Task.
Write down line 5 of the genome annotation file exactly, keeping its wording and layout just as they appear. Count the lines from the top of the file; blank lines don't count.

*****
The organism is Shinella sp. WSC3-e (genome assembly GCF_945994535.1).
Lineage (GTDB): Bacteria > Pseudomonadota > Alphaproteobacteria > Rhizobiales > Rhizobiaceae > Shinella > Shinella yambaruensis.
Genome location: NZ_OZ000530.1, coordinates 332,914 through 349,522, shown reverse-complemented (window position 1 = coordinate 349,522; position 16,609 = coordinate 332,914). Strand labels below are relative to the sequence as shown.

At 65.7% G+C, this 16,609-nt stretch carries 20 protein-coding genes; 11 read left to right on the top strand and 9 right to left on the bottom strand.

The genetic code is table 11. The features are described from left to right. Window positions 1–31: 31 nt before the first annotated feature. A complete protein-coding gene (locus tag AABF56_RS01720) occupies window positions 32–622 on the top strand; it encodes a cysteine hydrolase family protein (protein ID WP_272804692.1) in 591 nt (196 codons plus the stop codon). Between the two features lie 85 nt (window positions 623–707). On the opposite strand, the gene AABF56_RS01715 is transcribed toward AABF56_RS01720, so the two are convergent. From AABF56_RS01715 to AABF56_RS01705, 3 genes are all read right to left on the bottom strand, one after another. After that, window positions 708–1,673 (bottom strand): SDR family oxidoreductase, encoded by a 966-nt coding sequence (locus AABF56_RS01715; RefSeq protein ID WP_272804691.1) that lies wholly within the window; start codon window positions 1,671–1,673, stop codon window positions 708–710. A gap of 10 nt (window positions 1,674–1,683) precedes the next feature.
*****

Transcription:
The genetic code is table 11. The features are described from left to right. Window positions 1–31: 31 nt before the first annotated feature. A complete protein-coding gene (locus tag AABF56_RS01720) occupies window positions 32–622 on the top strand; it encodes a cysteine hydrolase family protein (protein ID WP_272804692.1) in 591 nt (196 codons plus the stop codon). Between the two features lie 85 nt (window positions 623–707). On the opposite strand, the gene AABF56_RS01715 is transcribed toward AABF56_RS01720, so the two are convergent. From AABF56_RS01715 to AABF56_RS01705, 3 genes are all read right to left on the bottom strand, one after another. After that, window positions 708–1,673 (bottom strand): SDR family oxidoreductase, encoded by a 966-nt coding sequence (locus AABF56_RS01715; RefSeq protein ID WP_272804691.1) that lies wholly within the window; start codon window positions 1,671–1,673, stop codon window positions 708–710. A gap of 10 nt (window positions 1,674–1,683) precedes the next feature.